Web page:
I think it as Michelangelo who once said:
Every block of stone has a statue inside it and it is the task of the sculptor to discover it.

I've been toiling around in the construction of the Clay framework enough that I think I finally see the vision of what The Epic of Gilgamesh wants to be. This essay is not so much as sheet of specifications as a vision statement. But a vision statement of things that I'm 90% convinced I can achieve with what has been developed so far.

Principle one: Respect the Player's Time

I love to play video games. But I am really getting annoyed with the time commitment involved to actually play them. Everything about this game is designed for the busy person on the go who has work and life committments that don't permit them to be locked away in front of a screen or eight hours at a stretch.

If a game mechanic requires a lot of repetitive actions or level grinding, I will go provide a scripting mechanic. If a game mechanic requires upkeep, I will provide some agent in the game you can call on/hire/etc to mind the store for you. If there is some mathematical trick to beating a game mechanic, the equation will be published. And if there is ever a question about what the game is really doing behind the scenes, the source code will always be available for review.

Principle two: There is no Principle Two


Principle three: Losing is Fun!

Stolen from Dwarf Fortress, obviously. This game is designed to be satisfying to play even if you can't actually win it. And assuming there is a way to "win" it. And even if you do win it, the game will probably destroy you. For fun.

Principle three: the Random Number God

Many games employ the concept of global random events. Certain events only occur randomly. And for really fiendish games, those random events are actually major events in the game needed to unlock other events. While overuse can be obnoxious, in measured amounts it ensures the game will never play through the same way twice.

Principle four: Appease the Other Gods

In addition to random chance, the Epic of Gilgamesh will feature a pantheon of Gods (real and imagined) who will bestow boons and inflict curses to the actors in the game. Not just the player, all of the actors in the game. Each of the Gods will have his or her own (sometimes twisted) logic, and navigating the complicate and conflicting belief systems will be an important element in the game.

Principle five: The Player is not God

Or a God. They are a demi-god, living in a world populated by other demigods. Demigods who want the same things the player wants, and have every opportunity to become as or powerful (or more powerful) than the player to get them. Players can team up with the other Demigods. They can destroy the other Demigods. They can reach agreements to stay out of each other's way. The idea is that the player is not in charge of the world. Ever.

Principle six: Empire Building

Your player will gain influence over city states by performing heroic deeds, outright military conquest, or schmoozing with the local royalty. Taking over the world will provide some advantages in the game, but it's not the point of the game.

Principle seven: Empire Busting

If the player (or an NPC) get a little too successful in taking over the workd, one or more Gods will decide to inflict some sort of curse or mythological monster attack to level the playing field.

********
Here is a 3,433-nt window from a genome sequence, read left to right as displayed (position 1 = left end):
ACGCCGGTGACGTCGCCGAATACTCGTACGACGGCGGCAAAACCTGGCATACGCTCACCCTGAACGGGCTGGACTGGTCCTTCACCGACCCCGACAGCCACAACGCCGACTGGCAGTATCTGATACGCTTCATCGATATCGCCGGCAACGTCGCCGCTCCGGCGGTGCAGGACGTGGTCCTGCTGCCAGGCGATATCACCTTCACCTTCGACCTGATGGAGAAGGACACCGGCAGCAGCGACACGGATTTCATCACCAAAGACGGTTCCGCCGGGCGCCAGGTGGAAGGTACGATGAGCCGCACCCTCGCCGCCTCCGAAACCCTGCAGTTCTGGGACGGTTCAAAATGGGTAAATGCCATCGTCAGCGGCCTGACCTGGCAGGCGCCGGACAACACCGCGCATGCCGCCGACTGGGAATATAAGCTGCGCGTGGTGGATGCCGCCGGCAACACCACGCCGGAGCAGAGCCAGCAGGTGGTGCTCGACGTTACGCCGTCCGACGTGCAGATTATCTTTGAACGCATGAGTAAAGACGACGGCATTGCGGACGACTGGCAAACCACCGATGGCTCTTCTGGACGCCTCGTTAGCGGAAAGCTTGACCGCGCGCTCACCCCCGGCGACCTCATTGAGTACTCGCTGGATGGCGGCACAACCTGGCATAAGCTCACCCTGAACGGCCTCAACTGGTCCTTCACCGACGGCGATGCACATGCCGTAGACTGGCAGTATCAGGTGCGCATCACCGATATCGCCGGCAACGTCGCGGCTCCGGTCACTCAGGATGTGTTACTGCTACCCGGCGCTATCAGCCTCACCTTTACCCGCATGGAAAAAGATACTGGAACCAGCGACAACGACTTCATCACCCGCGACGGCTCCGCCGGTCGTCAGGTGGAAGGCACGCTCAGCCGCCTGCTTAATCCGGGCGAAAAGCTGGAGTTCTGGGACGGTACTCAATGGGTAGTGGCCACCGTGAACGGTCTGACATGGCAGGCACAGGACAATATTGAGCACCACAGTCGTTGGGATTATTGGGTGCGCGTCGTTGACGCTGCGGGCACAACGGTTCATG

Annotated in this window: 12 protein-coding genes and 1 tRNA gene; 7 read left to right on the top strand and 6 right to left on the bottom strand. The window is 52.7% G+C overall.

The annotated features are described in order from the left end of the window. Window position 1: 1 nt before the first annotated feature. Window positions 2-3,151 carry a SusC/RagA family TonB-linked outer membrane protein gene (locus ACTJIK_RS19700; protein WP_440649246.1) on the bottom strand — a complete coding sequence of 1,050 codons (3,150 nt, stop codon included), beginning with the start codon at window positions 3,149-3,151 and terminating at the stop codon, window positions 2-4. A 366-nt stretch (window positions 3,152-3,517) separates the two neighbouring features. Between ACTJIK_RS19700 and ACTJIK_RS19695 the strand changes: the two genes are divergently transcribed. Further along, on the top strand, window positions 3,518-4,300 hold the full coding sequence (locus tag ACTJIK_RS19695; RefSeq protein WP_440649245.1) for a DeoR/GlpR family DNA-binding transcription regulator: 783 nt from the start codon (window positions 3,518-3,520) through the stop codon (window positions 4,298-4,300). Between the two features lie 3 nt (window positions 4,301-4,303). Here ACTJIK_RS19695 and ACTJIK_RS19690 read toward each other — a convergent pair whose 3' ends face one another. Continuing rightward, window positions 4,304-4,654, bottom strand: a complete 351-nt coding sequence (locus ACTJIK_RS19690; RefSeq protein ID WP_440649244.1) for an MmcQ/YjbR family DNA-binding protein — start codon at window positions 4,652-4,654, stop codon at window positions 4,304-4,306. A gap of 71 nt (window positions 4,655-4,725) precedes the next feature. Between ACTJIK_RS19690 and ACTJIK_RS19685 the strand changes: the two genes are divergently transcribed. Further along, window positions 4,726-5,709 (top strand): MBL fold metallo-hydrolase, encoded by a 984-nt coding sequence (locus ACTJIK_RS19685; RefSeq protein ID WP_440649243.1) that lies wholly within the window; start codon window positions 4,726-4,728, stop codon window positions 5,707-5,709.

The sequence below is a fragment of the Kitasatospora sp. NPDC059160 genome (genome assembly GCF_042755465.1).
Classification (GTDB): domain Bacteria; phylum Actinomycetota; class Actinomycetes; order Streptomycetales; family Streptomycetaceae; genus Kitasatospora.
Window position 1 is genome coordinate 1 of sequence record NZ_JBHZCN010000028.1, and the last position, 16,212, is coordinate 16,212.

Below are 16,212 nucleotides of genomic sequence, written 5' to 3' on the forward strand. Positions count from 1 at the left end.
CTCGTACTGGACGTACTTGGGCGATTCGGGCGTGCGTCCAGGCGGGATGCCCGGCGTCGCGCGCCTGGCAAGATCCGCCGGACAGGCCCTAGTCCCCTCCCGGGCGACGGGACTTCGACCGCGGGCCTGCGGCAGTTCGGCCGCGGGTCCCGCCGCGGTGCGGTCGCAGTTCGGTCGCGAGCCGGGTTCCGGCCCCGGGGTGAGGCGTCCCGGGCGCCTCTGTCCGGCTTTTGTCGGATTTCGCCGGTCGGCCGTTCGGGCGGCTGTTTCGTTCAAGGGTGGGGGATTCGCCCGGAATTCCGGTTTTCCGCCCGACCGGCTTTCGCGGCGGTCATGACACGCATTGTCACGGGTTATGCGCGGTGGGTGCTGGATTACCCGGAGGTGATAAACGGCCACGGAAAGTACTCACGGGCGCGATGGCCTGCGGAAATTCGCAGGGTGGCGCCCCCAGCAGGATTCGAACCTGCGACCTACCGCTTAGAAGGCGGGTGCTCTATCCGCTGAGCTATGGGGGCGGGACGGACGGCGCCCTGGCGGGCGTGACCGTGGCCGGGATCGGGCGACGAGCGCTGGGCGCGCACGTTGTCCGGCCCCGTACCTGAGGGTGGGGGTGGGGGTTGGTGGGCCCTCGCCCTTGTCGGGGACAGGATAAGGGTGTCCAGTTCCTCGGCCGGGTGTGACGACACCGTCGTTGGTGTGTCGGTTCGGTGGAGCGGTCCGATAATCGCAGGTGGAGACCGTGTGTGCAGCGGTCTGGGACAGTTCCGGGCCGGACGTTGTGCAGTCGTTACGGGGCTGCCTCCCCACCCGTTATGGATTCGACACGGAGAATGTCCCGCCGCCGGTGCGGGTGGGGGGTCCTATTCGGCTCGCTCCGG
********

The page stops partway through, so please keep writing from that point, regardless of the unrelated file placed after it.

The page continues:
Principle eight: This is not a Kid's Game

While I'm not going for something entirely too raunchy to be mentioned in polite society, this game is not meant to be played by small children. I have several of them, I know what works and what doesn't as far as a child's game goes. And frankly something on that level (while challenging on its own merits) is the the sort of game I am setting out to develop. This game is intended for adult entertainment, and will have adult themes, and will require an adult level of sophistication to play.

Principle nine: More than One way to Skin a Cat

There will be multiple paths players and NPCs can utilize to shape the actions of other characters. These include: monetary inducement, intimidation, persuasion, physical violence, sexual conquest, competitive games, and ritual combat. Characters will level up on skills that help (or hurt) in these areas.

Principle nine: The SIMPLE system

Embedded in the workings of the game is a custom skill and attribute system called "SIMPLE":

Each level of those defining attributes will unlock perks. Some perks will conflict (or at least antagonize) other perks. Leveling to an extreme amount in one attribute will actually incur penalties in others. Rules, obviously, to be worked out later. But I want to make it very hard to create a Heinlein style "He or She is simply good at everything" character.

Principle ten: Teamwork

Because it's difficult to have the player be good at everything, the game allows the character to assemble a party of supporting characters. Some party members are motivated by gold. Some by the mission at hand. Others by patriotism. To truly play the game well the player will have to attract a following. Also, players can hire/retain/enslave/deputize npcs to assist in running cities, run trade routes, defend the realm, and so forth.

How much or how little the player decides to play an active role in managing is entirely up to the player. Even actually performing the missions can be farmed out to hired heros if the player is more interested in some other aspect of the game.